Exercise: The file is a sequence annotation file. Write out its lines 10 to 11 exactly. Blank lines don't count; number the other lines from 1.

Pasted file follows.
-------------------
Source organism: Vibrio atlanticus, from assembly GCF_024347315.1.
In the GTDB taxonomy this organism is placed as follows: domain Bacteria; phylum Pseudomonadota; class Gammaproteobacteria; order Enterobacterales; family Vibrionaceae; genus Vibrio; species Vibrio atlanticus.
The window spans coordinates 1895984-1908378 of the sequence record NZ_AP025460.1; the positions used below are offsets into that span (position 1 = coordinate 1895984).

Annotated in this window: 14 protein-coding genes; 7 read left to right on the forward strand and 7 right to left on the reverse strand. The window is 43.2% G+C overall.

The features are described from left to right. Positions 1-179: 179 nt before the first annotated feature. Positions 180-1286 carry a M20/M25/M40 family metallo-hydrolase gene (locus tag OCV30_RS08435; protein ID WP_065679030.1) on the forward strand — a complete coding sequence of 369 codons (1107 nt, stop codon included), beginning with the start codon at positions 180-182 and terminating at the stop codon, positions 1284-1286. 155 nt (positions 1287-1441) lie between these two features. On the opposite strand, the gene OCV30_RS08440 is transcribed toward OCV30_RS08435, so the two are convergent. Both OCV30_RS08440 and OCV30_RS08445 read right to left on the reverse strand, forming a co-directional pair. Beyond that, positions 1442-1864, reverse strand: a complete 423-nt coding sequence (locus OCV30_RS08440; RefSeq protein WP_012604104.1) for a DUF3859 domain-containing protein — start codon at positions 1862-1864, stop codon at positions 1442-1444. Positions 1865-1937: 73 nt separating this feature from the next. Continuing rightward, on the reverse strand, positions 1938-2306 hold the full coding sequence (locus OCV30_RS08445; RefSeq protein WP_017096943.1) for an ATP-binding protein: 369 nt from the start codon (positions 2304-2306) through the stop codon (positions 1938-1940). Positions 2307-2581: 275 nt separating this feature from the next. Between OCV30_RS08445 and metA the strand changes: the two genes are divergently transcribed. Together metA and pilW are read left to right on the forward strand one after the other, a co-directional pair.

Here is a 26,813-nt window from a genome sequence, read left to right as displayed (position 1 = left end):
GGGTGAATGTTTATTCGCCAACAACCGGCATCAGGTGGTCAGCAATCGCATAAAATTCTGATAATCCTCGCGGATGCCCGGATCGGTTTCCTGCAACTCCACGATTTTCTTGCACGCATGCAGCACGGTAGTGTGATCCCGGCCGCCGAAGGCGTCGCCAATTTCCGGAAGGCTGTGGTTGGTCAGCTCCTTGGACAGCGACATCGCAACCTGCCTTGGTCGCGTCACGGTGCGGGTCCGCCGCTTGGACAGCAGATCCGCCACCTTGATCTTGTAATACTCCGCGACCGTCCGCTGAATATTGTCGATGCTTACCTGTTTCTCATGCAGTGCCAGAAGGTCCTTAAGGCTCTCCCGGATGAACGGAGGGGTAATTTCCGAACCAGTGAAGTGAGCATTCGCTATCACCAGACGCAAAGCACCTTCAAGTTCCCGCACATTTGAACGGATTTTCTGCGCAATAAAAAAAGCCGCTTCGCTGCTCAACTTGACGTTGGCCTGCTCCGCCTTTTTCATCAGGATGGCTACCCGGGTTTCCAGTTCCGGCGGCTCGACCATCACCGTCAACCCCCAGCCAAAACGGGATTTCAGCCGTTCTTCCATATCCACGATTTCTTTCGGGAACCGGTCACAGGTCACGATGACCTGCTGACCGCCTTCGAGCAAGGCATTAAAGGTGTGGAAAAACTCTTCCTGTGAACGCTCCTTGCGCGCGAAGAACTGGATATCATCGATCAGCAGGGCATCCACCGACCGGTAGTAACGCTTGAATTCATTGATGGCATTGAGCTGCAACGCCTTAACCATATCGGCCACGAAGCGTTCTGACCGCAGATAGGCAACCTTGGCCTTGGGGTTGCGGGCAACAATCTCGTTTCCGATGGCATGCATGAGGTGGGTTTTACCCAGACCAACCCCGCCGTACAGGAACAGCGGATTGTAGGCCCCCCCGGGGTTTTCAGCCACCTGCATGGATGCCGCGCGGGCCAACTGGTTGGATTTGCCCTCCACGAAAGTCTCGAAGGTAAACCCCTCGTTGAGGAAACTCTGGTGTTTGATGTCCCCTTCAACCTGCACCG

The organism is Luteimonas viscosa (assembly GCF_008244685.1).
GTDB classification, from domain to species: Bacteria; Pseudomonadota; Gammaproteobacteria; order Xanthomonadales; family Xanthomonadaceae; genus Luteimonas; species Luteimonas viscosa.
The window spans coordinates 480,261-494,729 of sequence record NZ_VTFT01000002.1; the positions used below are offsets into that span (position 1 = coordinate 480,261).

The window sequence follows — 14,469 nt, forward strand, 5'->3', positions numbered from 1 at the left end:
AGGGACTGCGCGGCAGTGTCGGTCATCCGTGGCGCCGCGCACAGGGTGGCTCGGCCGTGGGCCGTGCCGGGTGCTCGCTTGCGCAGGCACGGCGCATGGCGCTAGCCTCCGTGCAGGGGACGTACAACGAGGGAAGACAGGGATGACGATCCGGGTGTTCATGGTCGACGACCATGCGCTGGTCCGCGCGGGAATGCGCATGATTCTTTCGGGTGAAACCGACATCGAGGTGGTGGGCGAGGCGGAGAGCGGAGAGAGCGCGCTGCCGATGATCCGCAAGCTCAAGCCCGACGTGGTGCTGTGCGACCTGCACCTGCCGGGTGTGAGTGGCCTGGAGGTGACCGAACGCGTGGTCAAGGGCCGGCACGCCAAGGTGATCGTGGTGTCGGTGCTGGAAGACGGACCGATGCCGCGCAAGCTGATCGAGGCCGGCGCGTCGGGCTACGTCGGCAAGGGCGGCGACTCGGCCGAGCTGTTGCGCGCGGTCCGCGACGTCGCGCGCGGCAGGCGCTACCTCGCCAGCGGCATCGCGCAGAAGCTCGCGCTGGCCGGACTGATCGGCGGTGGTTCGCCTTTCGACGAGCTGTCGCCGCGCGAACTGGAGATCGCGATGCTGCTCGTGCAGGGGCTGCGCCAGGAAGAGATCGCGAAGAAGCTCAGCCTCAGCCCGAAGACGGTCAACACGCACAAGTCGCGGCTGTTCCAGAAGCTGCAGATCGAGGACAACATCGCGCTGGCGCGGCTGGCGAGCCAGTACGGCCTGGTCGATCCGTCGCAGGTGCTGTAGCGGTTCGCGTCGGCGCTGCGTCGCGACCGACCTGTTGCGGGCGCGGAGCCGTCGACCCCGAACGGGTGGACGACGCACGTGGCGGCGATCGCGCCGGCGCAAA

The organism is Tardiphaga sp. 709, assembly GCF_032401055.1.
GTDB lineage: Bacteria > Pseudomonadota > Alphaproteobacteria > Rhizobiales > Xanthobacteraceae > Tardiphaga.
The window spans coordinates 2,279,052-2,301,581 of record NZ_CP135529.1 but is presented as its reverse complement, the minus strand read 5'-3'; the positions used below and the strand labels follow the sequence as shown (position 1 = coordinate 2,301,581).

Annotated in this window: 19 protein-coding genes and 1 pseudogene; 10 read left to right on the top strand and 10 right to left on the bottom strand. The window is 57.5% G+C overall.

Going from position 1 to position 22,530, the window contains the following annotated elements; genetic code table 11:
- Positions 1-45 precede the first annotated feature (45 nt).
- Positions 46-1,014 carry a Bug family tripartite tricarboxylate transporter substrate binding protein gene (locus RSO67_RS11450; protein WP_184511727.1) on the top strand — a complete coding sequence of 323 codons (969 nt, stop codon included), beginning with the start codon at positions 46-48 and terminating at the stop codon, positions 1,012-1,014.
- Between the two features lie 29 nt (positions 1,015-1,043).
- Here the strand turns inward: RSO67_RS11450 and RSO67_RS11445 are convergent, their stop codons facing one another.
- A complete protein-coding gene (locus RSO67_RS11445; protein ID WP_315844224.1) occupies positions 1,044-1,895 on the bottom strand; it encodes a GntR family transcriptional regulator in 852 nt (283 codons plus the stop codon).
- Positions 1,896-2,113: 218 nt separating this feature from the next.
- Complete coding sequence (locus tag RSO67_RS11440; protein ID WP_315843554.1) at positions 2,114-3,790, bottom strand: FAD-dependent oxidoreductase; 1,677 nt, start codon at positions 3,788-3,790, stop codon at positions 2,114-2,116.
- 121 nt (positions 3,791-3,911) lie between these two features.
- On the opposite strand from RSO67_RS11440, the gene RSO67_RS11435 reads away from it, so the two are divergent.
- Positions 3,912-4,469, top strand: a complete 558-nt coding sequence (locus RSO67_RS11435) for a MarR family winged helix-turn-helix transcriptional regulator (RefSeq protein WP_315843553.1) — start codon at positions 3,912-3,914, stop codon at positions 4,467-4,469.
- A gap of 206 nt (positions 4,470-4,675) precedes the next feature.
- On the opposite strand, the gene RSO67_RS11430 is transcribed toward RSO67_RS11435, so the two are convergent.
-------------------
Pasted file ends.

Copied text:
The window spans coordinates 480,261-494,729 of sequence record NZ_VTFT01000002.1; the positions used below are offsets into that span (position 1 = coordinate 480,261).

The window sequence follows — 14,469 nt, forward strand, 5'->3', positions numbered from 1 at the left end: